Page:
While not to the same scale, I can relate. In 2005, I graduated from ACU with a degree in Business Management and Marketing – I bucked the trend in college students by never changing my major – I knew what I wanted to do when I started and that was the same as what I wanted to do when I ended. After about a year in a cush corporate position at Time Warner Cable in ad sales, I started Symbian-Guru.com on the side, as a hobby. A year later, my work on the site and reputation in the industry had grown further than I could ever have dreamt. It turned a corner when I was invited by Nokia’s WOM World to attend the Nokia Go: Play event in London – my work at Time Warner Cable, despite me getting a big promotion to Account Executive, had been hurting for a few months. My boss at the time told me he didn’t think the trip was a good idea, but that he understood it was a once-in-a-lifetime opportunity. We agreed that I would go as a bit of a refreshing ‘break’ from work, then come back and be on probation for 2 weeks, basically. In London, I met the gang at WOM World and noticed they were all roughly my age, and doing things they LOVED, and I knew I wanted that.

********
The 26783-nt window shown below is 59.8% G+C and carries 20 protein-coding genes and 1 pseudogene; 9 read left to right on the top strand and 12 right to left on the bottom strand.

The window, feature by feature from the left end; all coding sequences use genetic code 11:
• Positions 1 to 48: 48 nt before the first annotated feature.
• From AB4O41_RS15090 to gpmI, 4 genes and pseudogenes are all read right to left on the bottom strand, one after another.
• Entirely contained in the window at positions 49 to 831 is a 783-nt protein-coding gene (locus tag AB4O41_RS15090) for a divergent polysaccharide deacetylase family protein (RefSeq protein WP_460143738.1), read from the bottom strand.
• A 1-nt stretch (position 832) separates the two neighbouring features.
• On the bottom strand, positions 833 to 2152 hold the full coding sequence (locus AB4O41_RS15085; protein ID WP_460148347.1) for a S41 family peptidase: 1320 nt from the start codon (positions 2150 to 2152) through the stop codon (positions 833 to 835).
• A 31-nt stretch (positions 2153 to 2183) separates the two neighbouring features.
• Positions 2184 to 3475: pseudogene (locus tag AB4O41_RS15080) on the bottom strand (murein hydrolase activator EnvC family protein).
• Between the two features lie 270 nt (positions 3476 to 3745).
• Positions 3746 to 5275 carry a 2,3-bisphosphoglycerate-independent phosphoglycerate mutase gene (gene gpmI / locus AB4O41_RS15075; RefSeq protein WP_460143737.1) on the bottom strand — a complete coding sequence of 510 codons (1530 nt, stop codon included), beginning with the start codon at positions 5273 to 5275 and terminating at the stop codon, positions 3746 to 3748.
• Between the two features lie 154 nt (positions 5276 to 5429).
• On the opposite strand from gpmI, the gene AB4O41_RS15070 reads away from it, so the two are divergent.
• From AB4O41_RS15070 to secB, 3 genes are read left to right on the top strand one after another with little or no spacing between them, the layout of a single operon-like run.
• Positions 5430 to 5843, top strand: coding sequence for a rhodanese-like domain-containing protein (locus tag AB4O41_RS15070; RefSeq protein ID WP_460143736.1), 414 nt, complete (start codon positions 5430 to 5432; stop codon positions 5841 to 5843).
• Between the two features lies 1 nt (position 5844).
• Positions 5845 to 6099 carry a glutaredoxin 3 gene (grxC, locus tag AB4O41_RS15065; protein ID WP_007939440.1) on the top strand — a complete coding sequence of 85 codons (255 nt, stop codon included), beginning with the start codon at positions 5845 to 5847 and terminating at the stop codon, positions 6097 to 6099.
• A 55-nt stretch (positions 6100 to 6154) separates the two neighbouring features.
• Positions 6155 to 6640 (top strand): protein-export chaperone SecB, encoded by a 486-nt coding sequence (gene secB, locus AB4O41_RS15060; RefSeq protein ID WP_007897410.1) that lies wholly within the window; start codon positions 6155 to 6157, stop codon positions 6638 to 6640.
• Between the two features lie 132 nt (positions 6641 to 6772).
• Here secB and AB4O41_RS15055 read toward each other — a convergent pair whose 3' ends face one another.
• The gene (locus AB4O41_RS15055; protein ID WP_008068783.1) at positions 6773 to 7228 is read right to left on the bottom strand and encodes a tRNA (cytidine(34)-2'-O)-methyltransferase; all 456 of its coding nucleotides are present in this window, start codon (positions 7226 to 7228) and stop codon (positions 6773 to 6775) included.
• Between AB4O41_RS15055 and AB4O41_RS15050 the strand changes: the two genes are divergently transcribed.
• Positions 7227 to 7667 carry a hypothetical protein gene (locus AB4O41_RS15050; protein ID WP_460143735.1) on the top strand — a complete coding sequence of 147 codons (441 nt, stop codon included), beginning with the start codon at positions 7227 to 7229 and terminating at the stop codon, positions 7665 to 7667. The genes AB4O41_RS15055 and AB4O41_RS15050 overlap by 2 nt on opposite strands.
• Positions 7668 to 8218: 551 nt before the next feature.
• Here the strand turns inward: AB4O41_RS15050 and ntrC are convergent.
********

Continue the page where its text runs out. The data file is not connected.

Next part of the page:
When I came home, I talked it over with my then-serious-girlfriend-now-wife Christina, for me to possibly turn in my notice at Time Warner and focus entirely on getting a job in wireless, where I belong.
    2 days later, I did just that. A few weeks later, I was offered the Editor job at MobileBurn.com through someone I had met on that London trip – God has some awesome timing, for sure. Other jobs lined up and I was able to work from home for a solid 2 years, which gave my wife and I some awesome experiences and flexibility.